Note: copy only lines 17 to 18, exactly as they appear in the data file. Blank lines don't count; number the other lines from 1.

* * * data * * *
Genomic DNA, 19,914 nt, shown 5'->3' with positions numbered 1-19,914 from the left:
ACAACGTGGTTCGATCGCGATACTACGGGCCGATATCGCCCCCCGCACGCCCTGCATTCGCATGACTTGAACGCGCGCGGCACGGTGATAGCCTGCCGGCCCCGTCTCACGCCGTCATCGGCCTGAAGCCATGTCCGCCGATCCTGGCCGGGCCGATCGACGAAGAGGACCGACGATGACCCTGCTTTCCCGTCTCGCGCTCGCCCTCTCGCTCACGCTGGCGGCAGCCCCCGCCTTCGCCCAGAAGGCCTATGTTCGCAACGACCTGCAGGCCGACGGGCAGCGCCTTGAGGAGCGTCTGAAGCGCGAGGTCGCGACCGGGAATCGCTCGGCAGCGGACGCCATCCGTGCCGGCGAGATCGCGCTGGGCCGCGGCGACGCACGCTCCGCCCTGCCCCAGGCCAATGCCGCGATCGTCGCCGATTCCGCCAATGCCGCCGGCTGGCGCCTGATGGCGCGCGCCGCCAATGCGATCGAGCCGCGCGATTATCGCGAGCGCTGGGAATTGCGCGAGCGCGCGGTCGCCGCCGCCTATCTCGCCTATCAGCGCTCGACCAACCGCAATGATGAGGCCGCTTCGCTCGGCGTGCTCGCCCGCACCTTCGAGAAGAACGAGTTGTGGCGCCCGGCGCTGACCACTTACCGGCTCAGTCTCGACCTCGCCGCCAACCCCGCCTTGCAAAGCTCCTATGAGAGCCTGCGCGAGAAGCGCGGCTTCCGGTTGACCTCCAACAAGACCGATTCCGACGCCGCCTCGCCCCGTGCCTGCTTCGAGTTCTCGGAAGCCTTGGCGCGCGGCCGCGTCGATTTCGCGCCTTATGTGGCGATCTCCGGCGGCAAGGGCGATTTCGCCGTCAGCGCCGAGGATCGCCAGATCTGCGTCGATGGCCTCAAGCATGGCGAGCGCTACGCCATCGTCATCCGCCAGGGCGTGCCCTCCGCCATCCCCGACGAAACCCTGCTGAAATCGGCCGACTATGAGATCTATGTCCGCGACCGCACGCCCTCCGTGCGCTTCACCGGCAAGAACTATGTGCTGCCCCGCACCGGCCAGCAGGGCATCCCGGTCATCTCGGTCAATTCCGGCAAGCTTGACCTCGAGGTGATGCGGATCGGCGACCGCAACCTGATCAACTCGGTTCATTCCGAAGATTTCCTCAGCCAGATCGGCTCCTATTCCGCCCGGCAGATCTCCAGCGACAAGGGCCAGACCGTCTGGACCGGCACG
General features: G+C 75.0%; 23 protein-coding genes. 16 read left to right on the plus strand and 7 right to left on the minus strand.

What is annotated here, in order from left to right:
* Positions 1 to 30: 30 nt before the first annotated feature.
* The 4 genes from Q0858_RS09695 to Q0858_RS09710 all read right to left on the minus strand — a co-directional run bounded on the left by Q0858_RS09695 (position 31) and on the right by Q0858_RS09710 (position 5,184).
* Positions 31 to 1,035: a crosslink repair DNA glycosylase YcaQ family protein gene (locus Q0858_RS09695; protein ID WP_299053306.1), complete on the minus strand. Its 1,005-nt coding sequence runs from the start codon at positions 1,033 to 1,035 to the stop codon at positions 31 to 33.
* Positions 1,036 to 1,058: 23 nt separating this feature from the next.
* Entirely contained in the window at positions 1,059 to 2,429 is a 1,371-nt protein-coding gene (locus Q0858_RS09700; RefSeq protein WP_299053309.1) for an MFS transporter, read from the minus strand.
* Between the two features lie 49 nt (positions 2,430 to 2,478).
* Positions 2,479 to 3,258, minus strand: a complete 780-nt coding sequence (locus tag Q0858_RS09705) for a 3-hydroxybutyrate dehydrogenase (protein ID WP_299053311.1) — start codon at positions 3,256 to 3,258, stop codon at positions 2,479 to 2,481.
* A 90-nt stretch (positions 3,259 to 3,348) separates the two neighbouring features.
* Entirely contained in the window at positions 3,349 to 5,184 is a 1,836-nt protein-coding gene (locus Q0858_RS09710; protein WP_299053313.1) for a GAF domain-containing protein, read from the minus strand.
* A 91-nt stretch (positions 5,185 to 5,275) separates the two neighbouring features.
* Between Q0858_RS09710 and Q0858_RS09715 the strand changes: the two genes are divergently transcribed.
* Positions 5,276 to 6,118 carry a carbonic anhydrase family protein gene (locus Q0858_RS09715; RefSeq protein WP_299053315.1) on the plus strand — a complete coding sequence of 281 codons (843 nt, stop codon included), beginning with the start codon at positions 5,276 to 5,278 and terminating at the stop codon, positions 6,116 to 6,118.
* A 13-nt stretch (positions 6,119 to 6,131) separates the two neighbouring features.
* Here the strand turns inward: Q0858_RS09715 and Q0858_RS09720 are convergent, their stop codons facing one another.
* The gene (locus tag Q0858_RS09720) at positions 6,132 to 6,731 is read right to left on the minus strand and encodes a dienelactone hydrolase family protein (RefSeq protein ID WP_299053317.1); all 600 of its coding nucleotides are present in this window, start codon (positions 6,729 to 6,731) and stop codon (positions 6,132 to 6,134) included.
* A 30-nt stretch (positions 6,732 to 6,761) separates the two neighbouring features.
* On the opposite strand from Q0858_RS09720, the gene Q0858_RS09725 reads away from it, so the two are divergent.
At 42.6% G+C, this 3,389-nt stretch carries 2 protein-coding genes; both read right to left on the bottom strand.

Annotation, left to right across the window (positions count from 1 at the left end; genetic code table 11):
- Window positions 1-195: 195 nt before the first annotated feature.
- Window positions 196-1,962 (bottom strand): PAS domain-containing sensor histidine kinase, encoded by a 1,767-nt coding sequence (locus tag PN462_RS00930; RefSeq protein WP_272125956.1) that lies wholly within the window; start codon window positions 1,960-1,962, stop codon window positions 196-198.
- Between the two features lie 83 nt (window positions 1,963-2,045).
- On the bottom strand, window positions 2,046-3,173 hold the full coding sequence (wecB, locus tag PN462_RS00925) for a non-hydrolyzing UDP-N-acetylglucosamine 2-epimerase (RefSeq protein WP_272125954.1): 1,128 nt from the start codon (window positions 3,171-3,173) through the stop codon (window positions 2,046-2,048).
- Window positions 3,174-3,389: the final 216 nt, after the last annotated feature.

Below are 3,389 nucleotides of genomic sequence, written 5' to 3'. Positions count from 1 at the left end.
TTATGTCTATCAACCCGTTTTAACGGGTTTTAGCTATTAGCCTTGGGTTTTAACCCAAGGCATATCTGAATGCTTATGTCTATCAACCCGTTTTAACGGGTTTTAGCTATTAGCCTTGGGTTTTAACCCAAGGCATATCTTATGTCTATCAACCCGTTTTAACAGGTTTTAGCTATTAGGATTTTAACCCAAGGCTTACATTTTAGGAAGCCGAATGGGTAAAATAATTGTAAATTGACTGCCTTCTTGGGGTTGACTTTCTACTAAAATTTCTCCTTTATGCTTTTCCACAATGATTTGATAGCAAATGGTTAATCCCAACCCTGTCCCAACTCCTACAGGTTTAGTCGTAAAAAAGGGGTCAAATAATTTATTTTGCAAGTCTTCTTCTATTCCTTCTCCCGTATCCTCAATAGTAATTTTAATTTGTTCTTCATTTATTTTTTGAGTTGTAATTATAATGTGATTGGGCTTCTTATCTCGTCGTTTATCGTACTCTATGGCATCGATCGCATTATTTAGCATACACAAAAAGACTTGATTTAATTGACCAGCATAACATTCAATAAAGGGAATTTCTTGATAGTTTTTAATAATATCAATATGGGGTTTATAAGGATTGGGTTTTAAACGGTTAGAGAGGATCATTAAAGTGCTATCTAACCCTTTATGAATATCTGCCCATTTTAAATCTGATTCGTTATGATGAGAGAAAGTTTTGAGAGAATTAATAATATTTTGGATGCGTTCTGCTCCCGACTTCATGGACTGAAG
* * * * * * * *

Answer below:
* A 13-nt stretch (positions 6,119 to 6,131) separates the two neighbouring features.
* Here the strand turns inward: Q0858_RS09715 and Q0858_RS09720 are convergent, their stop codons facing one another.